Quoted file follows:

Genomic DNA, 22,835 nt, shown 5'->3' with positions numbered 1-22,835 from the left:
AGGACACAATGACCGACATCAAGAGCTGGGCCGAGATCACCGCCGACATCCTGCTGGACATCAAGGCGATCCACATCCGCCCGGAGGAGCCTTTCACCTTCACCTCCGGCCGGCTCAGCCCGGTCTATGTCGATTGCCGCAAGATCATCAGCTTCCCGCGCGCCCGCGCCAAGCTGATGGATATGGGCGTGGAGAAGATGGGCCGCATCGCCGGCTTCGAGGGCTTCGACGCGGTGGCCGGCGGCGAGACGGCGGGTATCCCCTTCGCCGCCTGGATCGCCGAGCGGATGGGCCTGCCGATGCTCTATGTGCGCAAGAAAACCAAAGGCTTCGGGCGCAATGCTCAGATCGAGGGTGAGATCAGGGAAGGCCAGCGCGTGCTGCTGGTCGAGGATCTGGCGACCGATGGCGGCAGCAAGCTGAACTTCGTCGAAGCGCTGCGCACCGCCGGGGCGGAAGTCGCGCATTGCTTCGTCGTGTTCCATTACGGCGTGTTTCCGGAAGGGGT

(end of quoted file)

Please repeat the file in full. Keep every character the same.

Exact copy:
Genomic DNA, 22,835 nt, shown 5'->3' with positions numbered 1-22,835 from the left:
AGGACACAATGACCGACATCAAGAGCTGGGCCGAGATCACCGCCGACATCCTGCTGGACATCAAGGCGATCCACATCCGCCCGGAGGAGCCTTTCACCTTCACCTCCGGCCGGCTCAGCCCGGTCTATGTCGATTGCCGCAAGATCATCAGCTTCCCGCGCGCCCGCGCCAAGCTGATGGATATGGGCGTGGAGAAGATGGGCCGCATCGCCGGCTTCGAGGGCTTCGACGCGGTGGCCGGCGGCGAGACGGCGGGTATCCCCTTCGCCGCCTGGATCGCCGAGCGGATGGGCCTGCCGATGCTCTATGTGCGCAAGAAAACCAAAGGCTTCGGGCGCAATGCTCAGATCGAGGGTGAGATCAGGGAAGGCCAGCGCGTGCTGCTGGTCGAGGATCTGGCGACCGATGGCGGCAGCAAGCTGAACTTCGTCGAAGCGCTGCGCACCGCCGGGGCGGAAGTCGCGCATTGCTTCGTCGTGTTCCATTACGGCGTGTTTCCGGAAGGGGT